On Sunday evening, ahead of our disappointing 2-1 defeat against Sevilla, I tried to imagine just how nervous I would be had we not already secured Champions League football for next season thanks to our third-place finish. Of course we all wanted to see Ole Gunnar Solskjaer lift his first trophy as our manager, our first piece of silverware since last winning the Europa League in Stockholm three years ago, but the pressure was nowhere near what it could have been.

It’s unlikely Solskjaer saw it that way though. He was desperate to win a trophy but fell short at the final hurdle for the third time this season.

Finishing third and reaching three cup semi-finals can never be deemed a successful campaign for United, even with the context of where we were last season, or even at the turn of this year.

Midway through last season, Solskjaer inherited a team that were 11 points outside of the top four, after Jose Mourinho characteristically downed tools. By the end of the season, that gap had closed to five points without any new signings, but there had been the hope we’d finish higher than 6th before the team ran out of steam in the final months.

The club had reached two quarter-finals and were dumped out of the EFL Cup after losing in the third round to Championship side Derby County at Old Trafford.

Aside from just watching United play, which should allow you to see the progress we have made on the field has been vast, we jumped up three places in the league and got further in every competition. To improve on our final position while also having considerably more games to play shows we are heading in the right direction at least, even if we have nothing to celebrate.

Some supporters use our identical points tally to last season as evidence the club is not moving in the improving but that is far too reductive.

In 2011, for example, United won the league and reached the Champions League final, but did so with fewer points than they amassed the year before when they finished second. In 2000, United finished the season with 12 more points than we had the year before, but nobody would argue that illustrated we were considerably better that season.

As Roy Keane rightly said earlier this season, you don’t remember how many points you achieved but where you finished. United moved from 6th to 3rd in a season and that shows improvement.

Bringing in Harry Maguire and Aaron Wan-Bissaka saw us claim more clean sheets than any side in Europe’s top five leagues this season, which feels like a fairly unbelievable statistic when you see how questionable our defending has been throughout the season.

While those two players are clearly a defensive upgrade on the likes of Phil Jones and Antonio Valencia, they are still a long way short of matching the players United had in those positions when they used to boss the Premier League. Maybe Maguire wouldn’t be caught out if he had a stronger partner, with Rio Ferdinand and Nemanja Vidic, or Gary Pallister and Steve Bruce, complimenting each other so well during our periods of dominance. He didn’t ask to become the world’s most expensive defender but it’s hard not to feel short changed when you see what £75m achieved for Liverpool’s defence.

The key arrival was Bruno Fernandes though who has been a revelation since joining the club. United have enjoyed the best form of any side in the league since he first played and it’s hard to remember a time when just one player had such an impact on the way a team played.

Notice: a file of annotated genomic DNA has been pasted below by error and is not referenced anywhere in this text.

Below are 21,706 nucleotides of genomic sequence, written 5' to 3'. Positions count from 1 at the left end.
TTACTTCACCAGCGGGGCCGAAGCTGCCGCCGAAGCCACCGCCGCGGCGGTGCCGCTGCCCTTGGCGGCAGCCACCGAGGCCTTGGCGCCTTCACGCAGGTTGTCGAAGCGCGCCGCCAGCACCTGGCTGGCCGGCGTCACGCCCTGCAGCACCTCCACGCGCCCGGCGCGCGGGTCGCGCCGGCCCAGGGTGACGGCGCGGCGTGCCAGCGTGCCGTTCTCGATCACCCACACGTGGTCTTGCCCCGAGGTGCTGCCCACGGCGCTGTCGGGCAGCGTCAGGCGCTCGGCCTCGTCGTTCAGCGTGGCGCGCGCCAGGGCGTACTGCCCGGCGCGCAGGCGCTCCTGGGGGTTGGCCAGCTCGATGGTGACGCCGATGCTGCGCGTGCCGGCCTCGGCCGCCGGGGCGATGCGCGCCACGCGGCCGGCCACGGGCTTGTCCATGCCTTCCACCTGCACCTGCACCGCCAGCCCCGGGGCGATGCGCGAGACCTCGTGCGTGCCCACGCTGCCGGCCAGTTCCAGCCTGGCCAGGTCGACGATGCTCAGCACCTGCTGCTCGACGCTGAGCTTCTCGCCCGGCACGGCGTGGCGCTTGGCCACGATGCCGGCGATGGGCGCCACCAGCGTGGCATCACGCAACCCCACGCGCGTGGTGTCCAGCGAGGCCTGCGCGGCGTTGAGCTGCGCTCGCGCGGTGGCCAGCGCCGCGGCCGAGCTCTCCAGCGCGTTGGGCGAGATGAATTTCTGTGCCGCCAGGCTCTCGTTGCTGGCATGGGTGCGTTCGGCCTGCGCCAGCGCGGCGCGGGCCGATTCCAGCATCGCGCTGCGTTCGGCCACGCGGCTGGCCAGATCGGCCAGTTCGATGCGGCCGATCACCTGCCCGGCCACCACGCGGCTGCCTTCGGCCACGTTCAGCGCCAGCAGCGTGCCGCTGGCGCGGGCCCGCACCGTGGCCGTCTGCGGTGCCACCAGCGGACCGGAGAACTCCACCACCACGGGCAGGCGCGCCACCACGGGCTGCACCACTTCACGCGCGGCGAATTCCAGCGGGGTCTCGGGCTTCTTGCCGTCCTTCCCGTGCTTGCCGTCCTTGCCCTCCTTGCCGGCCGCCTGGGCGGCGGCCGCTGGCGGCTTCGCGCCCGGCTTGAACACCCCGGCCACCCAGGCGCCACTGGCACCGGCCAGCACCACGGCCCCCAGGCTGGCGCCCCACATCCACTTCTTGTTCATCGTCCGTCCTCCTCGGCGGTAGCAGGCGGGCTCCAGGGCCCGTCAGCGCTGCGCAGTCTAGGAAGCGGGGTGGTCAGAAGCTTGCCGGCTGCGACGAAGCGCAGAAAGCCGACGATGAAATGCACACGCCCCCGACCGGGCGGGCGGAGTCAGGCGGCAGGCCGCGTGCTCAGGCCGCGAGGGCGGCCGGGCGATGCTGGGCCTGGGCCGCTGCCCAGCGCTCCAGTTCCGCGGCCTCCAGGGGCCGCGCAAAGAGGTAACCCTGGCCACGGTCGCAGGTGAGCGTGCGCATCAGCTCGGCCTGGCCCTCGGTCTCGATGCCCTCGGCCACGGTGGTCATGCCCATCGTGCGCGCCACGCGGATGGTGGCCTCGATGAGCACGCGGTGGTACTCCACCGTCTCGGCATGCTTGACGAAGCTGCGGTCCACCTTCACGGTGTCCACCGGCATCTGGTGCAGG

Had we signed the Portuguese superstar last summer, instead of haggling over the transfer fee and postponing the deal until January, this season may have been very different for Solskjaer.

In the final weeks of the campaign, United played the first choice XI in every league game, with the club desperate to secure Champions League football for next season. Had Bruno been a part of the squad all season, a place in the top four would likely have been wrapped up long before the final day, meaning more rotation would have been allowed to rest key players and prioritise the cups.

As Sunday evening’s defeat against Sevilla showed, Solskjaer simply didn’t believe the players on the bench could have a bigger impact that the tiring players he had on the pitch. The starting XI is stronger than it’s been for years but the squad is weak.

Teenage Brandon Williams has great potential for the future but, having started just 11 Premier League games in his career to date, he was called upon for both the recent cup semi-finals following Luke Shaw’s injury and he needed to do better for both of Sevilla’s goals. There’s no use in being overly critical of him for that though as he has so little experience of playing at this level.

Odion Ighalo was surprisingly useful in the cups this season, following his shock arrival on loan in January, but his goals all came against much weaker teams. He was probably still worth a punt earlier on Sunday but it’s clear there’s a big step down between United’s first choice three forwards and our only other reserve striker.

Still, after the limp ending to last season and the disappointing start to this one, we would have snapped the arm off anyone offering us a third placed finish. Getting so close to the final on three occasions is a hard pill to swallow but our problems are so entrenched they weren’t going to get fixed with just one summer transfer window.

The football is better, the morale in the dressing room is higher and the manager is invested in the club. Will Ed Woodward allow Ole to bring in the players he needs to compete for a title and lift silverware? That remains to be seen. We have the foundation of something good but need investment to make the team great. It feels like it’s going to be a long summer!